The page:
White Duke University Official Got Black School Café Barista Fired For Playing a Young Dolph Song

ATLANTA, GA - MAY 05:  Rapper Young Dolph performs in concert at The Tabernacle on May 5, 2018 in Atlanta, Georgia.  (Photo by Paras Griffin/Getty Images)

White Duke University Official Got Black School Café Barista Fired For Playing a Young Dolph Song

Britni Brown believes her white co-worker was also fired to cover up the racial discrimination.

Published May 9, 2018

On Monday, two employees of Duke University’s Joe Van Gogh coffee location were terminated after the vice president for student affairs complained about the rap song playing in the shop.

Larry Moneta, who regularly visits the Joe Van Gogh for a hot tea and vegan muffin, was waiting in line on Friday when “Get Paid” by Young Dolph began playing. In the shop, the employees often played music from pre-curated Spotify playlists.  

Britni Brown, a Black employee who was manning the register, was in charge of the playlist the day Moneta came in. When the university official came up to the register, he told Brown the song was inappropriate, according to the Indy Week.

“The words, ‘I’ll eff you upside down,’ are inappropriate,” Moneta said, according to Brown. (It should be noted those are not the words in the song). 

Although Moneta inaccurately recounted the lyrics, the song would be categorized as explicit. Due to the bad language used in the song, Brown completely understood Moneta’s comment and complied with his request to turn it off.

“Yes, of course,” Brown told Moneta. She immediately turned off the song and offered him his vegan muffin for free. 

“No,” Brown recalls Moneta saying. “Ring me up for it.”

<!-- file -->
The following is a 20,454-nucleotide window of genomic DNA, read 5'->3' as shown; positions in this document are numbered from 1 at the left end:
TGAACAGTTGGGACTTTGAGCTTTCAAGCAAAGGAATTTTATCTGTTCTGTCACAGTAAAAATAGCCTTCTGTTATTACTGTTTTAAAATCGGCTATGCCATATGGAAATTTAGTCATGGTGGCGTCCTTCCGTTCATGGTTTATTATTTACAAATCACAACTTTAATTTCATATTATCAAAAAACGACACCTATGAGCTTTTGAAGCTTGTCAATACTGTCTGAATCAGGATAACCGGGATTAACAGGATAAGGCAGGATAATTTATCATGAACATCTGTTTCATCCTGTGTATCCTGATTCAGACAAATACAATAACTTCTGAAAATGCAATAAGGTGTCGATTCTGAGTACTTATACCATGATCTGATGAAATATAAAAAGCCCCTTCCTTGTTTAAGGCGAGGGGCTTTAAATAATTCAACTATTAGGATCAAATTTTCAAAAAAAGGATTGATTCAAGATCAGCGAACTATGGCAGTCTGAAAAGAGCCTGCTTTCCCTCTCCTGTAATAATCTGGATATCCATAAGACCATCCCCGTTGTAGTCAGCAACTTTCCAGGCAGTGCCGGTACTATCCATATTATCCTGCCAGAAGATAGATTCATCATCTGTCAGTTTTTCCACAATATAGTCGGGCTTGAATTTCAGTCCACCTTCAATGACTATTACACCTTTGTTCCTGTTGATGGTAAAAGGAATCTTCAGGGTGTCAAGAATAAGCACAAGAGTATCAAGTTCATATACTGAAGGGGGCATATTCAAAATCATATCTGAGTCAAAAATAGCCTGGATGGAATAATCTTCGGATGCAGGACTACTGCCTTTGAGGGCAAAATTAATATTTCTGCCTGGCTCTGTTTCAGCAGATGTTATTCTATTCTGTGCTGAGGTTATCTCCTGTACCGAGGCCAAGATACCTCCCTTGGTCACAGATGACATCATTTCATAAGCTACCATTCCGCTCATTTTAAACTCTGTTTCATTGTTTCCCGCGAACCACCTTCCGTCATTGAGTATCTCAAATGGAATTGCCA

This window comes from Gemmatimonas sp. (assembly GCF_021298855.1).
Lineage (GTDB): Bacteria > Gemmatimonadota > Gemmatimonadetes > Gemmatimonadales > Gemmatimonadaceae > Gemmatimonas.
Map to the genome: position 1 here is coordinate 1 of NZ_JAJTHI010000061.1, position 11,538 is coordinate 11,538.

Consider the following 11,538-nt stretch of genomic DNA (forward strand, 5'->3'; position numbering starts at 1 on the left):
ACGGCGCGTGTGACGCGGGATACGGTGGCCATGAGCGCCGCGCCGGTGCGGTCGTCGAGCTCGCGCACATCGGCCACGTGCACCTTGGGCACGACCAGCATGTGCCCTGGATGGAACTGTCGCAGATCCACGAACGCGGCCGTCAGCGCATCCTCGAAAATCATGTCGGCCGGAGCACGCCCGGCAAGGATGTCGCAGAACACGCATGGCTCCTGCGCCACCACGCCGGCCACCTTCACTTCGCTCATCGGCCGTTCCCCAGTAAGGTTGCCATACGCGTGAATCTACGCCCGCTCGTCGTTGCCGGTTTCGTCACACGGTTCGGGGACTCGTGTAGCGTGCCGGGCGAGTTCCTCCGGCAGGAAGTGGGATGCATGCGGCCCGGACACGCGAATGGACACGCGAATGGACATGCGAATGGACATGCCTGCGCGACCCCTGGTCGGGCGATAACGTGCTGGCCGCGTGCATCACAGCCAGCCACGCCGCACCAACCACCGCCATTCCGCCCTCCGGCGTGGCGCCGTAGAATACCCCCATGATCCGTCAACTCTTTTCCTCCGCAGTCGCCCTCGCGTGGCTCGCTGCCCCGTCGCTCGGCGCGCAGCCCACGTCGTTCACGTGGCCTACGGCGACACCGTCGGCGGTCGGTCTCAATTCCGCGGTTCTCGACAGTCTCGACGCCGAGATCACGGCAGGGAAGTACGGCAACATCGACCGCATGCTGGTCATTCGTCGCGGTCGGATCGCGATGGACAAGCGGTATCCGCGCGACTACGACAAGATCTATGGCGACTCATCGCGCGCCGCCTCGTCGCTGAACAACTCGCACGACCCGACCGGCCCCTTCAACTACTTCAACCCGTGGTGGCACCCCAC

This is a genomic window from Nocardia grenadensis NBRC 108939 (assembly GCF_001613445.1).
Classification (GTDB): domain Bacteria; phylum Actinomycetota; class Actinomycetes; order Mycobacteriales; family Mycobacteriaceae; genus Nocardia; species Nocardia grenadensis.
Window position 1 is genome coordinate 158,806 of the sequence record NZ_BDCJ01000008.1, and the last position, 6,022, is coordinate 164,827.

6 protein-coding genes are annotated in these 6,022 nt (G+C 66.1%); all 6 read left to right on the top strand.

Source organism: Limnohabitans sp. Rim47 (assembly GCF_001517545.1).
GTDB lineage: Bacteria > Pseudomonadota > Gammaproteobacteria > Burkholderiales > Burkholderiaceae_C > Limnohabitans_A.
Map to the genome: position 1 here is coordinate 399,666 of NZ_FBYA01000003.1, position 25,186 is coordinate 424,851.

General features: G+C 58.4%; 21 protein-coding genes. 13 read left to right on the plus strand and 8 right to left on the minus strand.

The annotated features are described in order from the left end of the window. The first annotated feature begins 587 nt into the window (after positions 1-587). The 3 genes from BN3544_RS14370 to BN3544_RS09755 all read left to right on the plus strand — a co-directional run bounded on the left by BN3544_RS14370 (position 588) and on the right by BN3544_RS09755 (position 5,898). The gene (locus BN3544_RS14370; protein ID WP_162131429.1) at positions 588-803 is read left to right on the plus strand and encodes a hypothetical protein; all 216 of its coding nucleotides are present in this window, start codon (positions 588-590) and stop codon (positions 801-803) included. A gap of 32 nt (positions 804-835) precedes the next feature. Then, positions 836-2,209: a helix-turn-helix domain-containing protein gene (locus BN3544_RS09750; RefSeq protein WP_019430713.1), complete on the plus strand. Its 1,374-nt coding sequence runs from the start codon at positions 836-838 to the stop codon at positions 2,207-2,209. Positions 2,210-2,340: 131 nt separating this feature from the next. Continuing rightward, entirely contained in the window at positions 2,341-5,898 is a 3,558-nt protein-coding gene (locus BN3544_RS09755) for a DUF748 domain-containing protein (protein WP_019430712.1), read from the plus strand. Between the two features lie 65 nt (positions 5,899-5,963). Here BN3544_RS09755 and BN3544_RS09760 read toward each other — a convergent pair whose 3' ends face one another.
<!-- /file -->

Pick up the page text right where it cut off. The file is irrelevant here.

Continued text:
When Brown apologized for a second time and offered to comp his breakfast, Moneta hastily responded.

“You need me to ring me up for it right now,” Moneta insisted. 

Kevin Simmons, the white barista also on duty, said Moneta’s tone was aggressive.

 “Harassing is definitely the word I would use,” Simmons told Indy Week. “He was verbally harassing her.” 

No more than 10 minutes after Moneta left, Brown received a call from Robbie Roberts, the owner of Joe Van Gogh. Roberts told Brown that Robert Coffey, the director of dining services which oversees this Joe Van Gogh location, had called about the incident.

Brown took full responsibility for Moneta’s experience and apologized again.

However, on Monday morning, Brown and Simmons were called into Joe Van Gogh’s Hillsborough office and asked to resign.

At that meeting, Amanda Wiley from Joe Van Gogh’s human resources department told them that they could no longer work at Joe Van Gogh.  

“I’m just kind of shocked,” Simmons told Wiley in the meeting. “I didn’t have any control over the music. I’m having trouble understanding how I’m responsible for this.” 

“For [Simmons, a white man] to be fired because of this, it is not fair,” Brown added. “I feel like you guys were trying to cover it up as to make it not look discriminatory for firing a person of color.” 

While the song does include explicit language, Brown said she was never made aware of any policies regarding the music that played in the shop.

“When I got hired, the only thing that was expected for the music was for it to be cool music,” Brown told Indy Week. “There was no training to make sure that your music was appropriate.” 

On Tuesday, Moneta emailed a statement to the Duke Chronicle that said he “found [the song] quite inappropriate for a working environment that serves children among others. 

“I expressed my objections to the staff with whom I’ve always had a cordial relationship. I insisted on paying for my purchase and left the store. I then contacted the director of Duke Dining to express my concerns and that was the end of my involvement,” he wrote.

Although Moneta told the Chronicle that the decision to fire Brown and Simmons was entirely on Joe Van Gogh, the owner offered them their jobs back on Wednesday.

Roberts released a statement apologizing for how the company handled the incident. 

"We attempted to understand Duke’s position in this case, but we should have taken a different approach in making personnel decisions," Roberts said. 

"As the owner of the business, I take full responsibility for Joe Van Gogh’s actions. I apologize to all of the people directly involved and those who have been touched or offended, of which there are many. We are taking steps to remedy this matter, but all company personnel issues are private and will remain private." 

It remains unclear whether Brown and Simmons will return to their jobs. 

Written by Rachel Herron

(Photo: Paras Griffin/Getty Images)


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